Fact Checked

You can save more in your retirement accounts next year, says the IRS

Internal Revenue Service (IRS) Building in Washington, DCImage: Internal Revenue Service (IRS) Building in Washington, DC
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Retirement savers will be allowed to tuck away more money in their tax-efficient accounts next year.

The Internal Revenue Service announced Thursday it will raise the amount that Americans are allowed to contribute to their employer-sponsored 401(k) plans and IRAs in 2019. Contribution limits are increasing as part of a cost of living adjustment, according to the IRS press release.

So where will you see the changes?

Employer-sponsored retirement plans

Many companies offer employees the opportunity to participate in a work-sponsored retirement plan, in which your employer takes money out of your paycheck to help you invest in the account. Those who take advantage of a 401(k) — as well as the less popular 403(b) and most 457 plans — will be allowed to contribute as much as $19,000 next year, up from $18,500 in 2018.

In addition, workers who are 50 and older may contribute an additional $6,000 to their retirement plans for a total of $25,000. This is known as a “catch-up contribution.”

Individual retirement plans

People can save even more for retirement by opening an IRA. This type of retirement account is not connected to a company’s retirement plan, so savers won’t receive an employer match, as is the case with some 401(k)s.

The two most popular types of IRAs include:

  • Traditional IRA accounts: Qualified contributions are deductible, with taxes due when you take money out of the account, typically in retirement.
  • Roth IRAs: You pay taxes up front, then qualified distributions are tax-free in retirement.

The total contribution limit for both of these IRA accounts will increase to $6,000 for the first time in six years, up from $5,500 in 2013. The catch-up contribution is $1,000, so people who are 50 or older can save a total of $7,000 in IRAs.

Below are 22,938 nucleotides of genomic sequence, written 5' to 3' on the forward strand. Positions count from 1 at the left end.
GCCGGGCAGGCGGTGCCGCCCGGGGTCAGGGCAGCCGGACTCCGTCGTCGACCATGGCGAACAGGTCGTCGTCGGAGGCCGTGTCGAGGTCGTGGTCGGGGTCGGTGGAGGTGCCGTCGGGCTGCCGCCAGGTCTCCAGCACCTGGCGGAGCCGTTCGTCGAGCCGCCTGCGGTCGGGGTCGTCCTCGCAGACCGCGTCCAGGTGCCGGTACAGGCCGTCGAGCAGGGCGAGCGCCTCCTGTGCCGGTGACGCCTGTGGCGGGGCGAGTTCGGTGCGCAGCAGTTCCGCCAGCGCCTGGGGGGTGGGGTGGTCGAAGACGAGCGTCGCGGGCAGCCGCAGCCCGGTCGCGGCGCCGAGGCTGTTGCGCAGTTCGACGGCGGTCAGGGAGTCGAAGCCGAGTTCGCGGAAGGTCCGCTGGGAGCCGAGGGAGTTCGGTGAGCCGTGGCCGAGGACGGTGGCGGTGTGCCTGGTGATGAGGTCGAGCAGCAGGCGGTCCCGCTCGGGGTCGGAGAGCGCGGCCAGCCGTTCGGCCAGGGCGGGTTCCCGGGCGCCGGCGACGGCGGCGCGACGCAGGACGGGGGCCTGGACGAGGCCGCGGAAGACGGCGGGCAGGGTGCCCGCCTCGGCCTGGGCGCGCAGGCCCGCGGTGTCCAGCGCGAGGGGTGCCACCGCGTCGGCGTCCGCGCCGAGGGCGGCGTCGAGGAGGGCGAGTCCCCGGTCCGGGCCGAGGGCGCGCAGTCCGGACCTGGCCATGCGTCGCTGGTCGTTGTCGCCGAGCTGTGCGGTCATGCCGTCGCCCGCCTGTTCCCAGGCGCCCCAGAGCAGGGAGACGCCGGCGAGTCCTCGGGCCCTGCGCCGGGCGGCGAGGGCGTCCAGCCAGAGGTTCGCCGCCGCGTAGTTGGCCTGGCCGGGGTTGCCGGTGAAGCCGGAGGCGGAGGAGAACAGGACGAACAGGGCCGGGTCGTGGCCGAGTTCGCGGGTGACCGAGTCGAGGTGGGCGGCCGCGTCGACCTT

One thing to note: Tax deductions for traditional IRA contributions have income phase-out ranges, depending on how much the taxpayer makes and if their employer provides a work-sponsored retirement program. In other words, if either the individual taxpayer or their spouse is covered by a work-sponsored retirement plan during the tax year, like a 401(k), their contribution deductions could be reduced (or “phased out”) until it’s eliminated, depending on income. Of course, if neither you nor your spouse is covered by a work-sponsored retirement plan, then these phase-out ranges won’t apply.

For example, as of 2019, single taxpayers who participate in a work-sponsored retirement plan like a 401(k) will see the amount of money they can contribute to a traditional IRA phased out if they make between $64,000 and $74,000 per year.

Roth IRAs have different income phase-out ranges.

For example, the income phase-out for taxpayers who make contributions to a Roth IRA contributions is now $122,000 and $137,000, up from $120,000 to $135,000. That applies to single contributors and heads of household.

For both traditional IRAs and Roth IRAs, there are additional scenarios for married couples depending on filing status and income. Check the IRS website for more details.


About the author: Tim Devaney is a personal finance writer and credit card expert at Credit Karma. He’s a longtime journalist who prides himself on being a good storyteller who can explain complex information in an easily digestible wa… Read more.